MINNEAPOLIS -- This night -- the night of the 2014 Gillette Home Run Derby -- could have belonged to Giancarlo Stanton, who darn near hit one all the way out of Target Field in a first-round display that left many mouths agape.
It could have belonged to Jose Bautista, whose 10 first-round homers set an early standard. Or to Todd Frazier, who took a circuitous path to the finals that was very much indebted to a new bracket format. Or to Justin Morneau, whose Minnesota homecoming was met with a thunderous standing ovation.
Heck, it could even have belonged to the elements, as rain delayed the start of the All-Star Week event by about an hour and returned with a final flourish near night's end.
But if one thing is becoming increasingly clear in this exhibition -- an event that raised $465,000 for worthy charities -- it's this:
Yoenis Cespedes owns the Derby.
Cespedes owned it Monday night just as he owned it a year ago at Citi Field, and in so doing, he joined Ken Griffey Jr. (1998-99) as the only Derby participants to successfully defend their crowns. Cespedes' pure power was once again a sight to behold. His effortlessly majestic, arching blows routinely reached the second and third decks as he amassed nine home runs in the final round to easily dispatch Frazier, the National League's finals representative, who hit just one.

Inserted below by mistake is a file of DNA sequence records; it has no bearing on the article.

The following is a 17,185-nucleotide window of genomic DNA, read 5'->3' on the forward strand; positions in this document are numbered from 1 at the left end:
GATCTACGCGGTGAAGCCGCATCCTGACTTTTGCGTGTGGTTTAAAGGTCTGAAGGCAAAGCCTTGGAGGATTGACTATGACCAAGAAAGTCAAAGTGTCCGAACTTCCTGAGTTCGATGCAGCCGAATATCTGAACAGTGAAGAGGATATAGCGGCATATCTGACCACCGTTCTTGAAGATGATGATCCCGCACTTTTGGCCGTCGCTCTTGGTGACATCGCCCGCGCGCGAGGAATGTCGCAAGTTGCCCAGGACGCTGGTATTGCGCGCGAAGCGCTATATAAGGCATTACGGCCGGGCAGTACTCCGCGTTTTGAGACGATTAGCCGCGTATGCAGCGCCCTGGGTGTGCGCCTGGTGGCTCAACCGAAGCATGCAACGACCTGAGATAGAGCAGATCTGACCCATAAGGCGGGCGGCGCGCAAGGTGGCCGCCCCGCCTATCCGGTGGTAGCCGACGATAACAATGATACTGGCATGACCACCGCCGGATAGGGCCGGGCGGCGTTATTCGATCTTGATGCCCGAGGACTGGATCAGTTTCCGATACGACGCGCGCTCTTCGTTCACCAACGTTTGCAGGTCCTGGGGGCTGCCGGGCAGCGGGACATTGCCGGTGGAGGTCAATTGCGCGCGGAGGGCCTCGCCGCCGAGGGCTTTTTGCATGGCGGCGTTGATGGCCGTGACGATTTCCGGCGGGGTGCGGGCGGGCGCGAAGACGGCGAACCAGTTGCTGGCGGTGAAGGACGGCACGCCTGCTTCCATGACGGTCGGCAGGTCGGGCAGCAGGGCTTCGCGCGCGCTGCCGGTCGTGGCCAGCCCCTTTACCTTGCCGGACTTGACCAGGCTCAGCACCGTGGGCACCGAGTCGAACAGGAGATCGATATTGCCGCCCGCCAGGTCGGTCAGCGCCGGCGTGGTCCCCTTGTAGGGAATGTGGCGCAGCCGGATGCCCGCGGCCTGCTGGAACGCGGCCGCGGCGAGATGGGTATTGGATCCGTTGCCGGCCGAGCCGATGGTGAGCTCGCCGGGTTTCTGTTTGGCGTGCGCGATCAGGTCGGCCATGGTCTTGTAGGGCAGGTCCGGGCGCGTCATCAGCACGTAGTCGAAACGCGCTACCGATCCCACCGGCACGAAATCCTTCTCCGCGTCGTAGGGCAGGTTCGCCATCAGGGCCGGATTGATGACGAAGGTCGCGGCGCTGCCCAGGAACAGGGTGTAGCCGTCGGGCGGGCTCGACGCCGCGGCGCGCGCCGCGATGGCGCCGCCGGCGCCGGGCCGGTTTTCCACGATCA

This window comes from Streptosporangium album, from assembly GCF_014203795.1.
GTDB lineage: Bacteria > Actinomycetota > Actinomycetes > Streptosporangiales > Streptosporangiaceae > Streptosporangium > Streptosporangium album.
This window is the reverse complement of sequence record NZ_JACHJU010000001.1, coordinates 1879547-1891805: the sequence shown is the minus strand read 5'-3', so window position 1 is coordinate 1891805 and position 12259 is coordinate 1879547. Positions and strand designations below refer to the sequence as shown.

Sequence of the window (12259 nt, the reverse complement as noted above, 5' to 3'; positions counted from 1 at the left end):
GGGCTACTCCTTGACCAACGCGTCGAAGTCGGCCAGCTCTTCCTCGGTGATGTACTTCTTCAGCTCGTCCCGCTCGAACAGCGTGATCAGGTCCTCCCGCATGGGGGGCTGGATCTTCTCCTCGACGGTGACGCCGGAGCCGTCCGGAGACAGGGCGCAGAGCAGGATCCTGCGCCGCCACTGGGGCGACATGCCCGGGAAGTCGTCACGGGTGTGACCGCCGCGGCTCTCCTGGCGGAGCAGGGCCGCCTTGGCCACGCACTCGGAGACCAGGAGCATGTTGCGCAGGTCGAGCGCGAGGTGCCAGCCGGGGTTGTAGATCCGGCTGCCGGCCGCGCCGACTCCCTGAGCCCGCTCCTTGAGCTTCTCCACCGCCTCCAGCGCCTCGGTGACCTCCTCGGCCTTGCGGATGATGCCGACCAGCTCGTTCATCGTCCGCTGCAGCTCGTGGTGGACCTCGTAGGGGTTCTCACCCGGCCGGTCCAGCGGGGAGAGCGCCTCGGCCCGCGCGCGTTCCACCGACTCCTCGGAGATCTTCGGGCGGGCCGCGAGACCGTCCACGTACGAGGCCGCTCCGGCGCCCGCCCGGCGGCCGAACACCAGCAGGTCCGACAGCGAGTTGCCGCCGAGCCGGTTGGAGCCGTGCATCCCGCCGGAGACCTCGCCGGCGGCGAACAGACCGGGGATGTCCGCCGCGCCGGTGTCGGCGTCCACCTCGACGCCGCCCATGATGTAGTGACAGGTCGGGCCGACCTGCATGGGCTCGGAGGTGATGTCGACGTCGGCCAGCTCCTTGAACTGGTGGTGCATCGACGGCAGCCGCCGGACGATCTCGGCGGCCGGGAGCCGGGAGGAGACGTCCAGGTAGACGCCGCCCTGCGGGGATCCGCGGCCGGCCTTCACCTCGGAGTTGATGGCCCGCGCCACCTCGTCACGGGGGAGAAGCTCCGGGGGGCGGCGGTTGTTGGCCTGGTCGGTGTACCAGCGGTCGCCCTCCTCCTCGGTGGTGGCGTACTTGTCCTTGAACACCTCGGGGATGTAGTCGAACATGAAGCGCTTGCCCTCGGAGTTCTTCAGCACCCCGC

"I'm somebody who's very conscious of the power that I have," Cespedes said. "So I don't need to put more of a swing or more of an effort in order to hit a home run. I just have to look for a good pitch and put a good swing on it, and it usually takes care of it."
Indeed, Sean Doolittle, Cespedes' A's teammate, probably summed it up best: "A regular Monday batting practice for Cespy."
Of course, it didn't start out that way. Once the rain cleared and the batting-practice pitches started coming, Bautista and Stanton were the ones who dominated the Derby early on.
Bautista has always done his part to destroy Target Field's reputation as a pitcher's park, having hit 11 regular-season homers in just 59 at-bats here. So it probably should not have come as a surprise that the American League captain came out swinging in a big way. His 10 homers traveled an average estimated distance of 389 feet and earned him a second-round bye.
And Stanton (briefly) did what actually seemed impossible: He lived up to the enormous hype that preceded his first Derby performance.
Stanton's third homer was the first of the night to reach the third deck. His fourth was a 430-foot shot to the second deck in dead center (even Stanton was smiling at that one). His fifth was a line-drive bullet to dead center, 413 feet from home plate. And Stanton capped it all off with a final-out FlexBall homer that had a projected (not actual) distance of 510 feet.
That one looked like it probably could have cleared the rainbow that had briefly formed above Target Field after the rain deluge.
"That was the charity ball, too," said Stanton, referring to Gillette's fundraising initiative tied to homers hit using the orange balls. "You never know how those are going to fly. It's tough to pick those up as well, so that's definitely cool."